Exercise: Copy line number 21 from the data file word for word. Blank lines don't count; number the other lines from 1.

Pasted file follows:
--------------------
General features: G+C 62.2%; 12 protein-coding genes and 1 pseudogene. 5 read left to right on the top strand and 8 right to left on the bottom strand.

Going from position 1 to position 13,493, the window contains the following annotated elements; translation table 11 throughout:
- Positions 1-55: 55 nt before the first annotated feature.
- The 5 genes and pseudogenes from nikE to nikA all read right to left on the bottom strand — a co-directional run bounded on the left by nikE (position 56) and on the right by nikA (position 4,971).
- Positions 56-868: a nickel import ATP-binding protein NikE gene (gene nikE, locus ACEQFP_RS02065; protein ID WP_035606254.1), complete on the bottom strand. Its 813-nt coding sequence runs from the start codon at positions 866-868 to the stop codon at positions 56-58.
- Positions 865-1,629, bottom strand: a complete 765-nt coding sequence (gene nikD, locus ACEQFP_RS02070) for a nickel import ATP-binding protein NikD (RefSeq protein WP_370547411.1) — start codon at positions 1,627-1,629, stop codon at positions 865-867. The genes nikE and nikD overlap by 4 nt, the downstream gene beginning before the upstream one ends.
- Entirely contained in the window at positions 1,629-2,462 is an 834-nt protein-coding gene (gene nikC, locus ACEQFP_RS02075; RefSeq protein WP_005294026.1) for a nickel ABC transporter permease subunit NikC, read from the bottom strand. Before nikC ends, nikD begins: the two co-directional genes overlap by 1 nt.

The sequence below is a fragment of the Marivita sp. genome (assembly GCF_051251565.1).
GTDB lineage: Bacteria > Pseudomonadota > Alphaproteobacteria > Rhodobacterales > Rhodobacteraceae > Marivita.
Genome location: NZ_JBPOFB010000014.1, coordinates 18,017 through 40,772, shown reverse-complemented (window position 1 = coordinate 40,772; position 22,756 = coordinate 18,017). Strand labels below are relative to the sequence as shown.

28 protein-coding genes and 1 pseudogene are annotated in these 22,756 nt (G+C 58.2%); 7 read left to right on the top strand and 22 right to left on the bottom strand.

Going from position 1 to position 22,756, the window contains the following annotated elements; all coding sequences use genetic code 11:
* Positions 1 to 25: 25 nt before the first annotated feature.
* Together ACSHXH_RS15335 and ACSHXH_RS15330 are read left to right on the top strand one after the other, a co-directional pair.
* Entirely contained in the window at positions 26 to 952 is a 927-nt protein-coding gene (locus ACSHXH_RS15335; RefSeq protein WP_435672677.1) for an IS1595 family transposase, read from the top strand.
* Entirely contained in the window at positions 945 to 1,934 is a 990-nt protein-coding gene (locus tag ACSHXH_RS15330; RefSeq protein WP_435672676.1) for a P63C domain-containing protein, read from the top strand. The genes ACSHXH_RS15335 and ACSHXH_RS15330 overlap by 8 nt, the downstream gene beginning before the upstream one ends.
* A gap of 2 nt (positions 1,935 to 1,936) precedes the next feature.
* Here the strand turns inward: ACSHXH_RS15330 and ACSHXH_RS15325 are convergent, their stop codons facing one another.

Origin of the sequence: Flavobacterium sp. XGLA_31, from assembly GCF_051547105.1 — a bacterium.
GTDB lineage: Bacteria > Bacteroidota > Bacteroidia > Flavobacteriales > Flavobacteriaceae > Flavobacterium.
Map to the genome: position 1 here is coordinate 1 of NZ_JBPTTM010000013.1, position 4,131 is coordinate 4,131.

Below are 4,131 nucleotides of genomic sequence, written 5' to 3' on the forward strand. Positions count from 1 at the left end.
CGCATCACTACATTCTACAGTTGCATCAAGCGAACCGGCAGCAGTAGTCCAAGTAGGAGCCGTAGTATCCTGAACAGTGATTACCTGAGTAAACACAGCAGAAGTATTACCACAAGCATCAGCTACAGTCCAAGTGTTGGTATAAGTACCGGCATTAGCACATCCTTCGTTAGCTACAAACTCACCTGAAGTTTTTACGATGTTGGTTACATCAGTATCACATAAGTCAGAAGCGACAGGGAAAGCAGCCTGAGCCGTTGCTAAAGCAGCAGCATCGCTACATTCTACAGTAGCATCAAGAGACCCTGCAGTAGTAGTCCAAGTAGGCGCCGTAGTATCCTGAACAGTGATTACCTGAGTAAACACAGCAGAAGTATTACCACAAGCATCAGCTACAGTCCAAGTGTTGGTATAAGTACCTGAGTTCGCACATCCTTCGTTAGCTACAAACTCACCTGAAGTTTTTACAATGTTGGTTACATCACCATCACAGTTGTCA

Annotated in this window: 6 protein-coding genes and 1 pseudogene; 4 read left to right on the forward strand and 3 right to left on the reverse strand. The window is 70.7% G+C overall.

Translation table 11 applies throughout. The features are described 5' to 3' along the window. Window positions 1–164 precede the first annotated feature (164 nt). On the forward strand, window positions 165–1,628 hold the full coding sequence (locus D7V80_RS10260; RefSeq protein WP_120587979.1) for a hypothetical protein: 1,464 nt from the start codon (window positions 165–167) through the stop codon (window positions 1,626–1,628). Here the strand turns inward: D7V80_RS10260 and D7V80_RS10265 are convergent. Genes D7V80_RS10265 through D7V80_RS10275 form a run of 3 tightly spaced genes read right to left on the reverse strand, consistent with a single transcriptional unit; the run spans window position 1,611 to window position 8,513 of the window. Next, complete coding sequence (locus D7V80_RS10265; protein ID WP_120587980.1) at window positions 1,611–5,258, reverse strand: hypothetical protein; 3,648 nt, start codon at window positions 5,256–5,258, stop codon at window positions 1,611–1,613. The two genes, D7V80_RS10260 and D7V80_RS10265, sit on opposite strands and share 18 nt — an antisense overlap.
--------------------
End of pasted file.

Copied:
Map to the genome: position 1 here is coordinate 1 of NZ_JBPTTM010000013.1, position 4,131 is coordinate 4,131.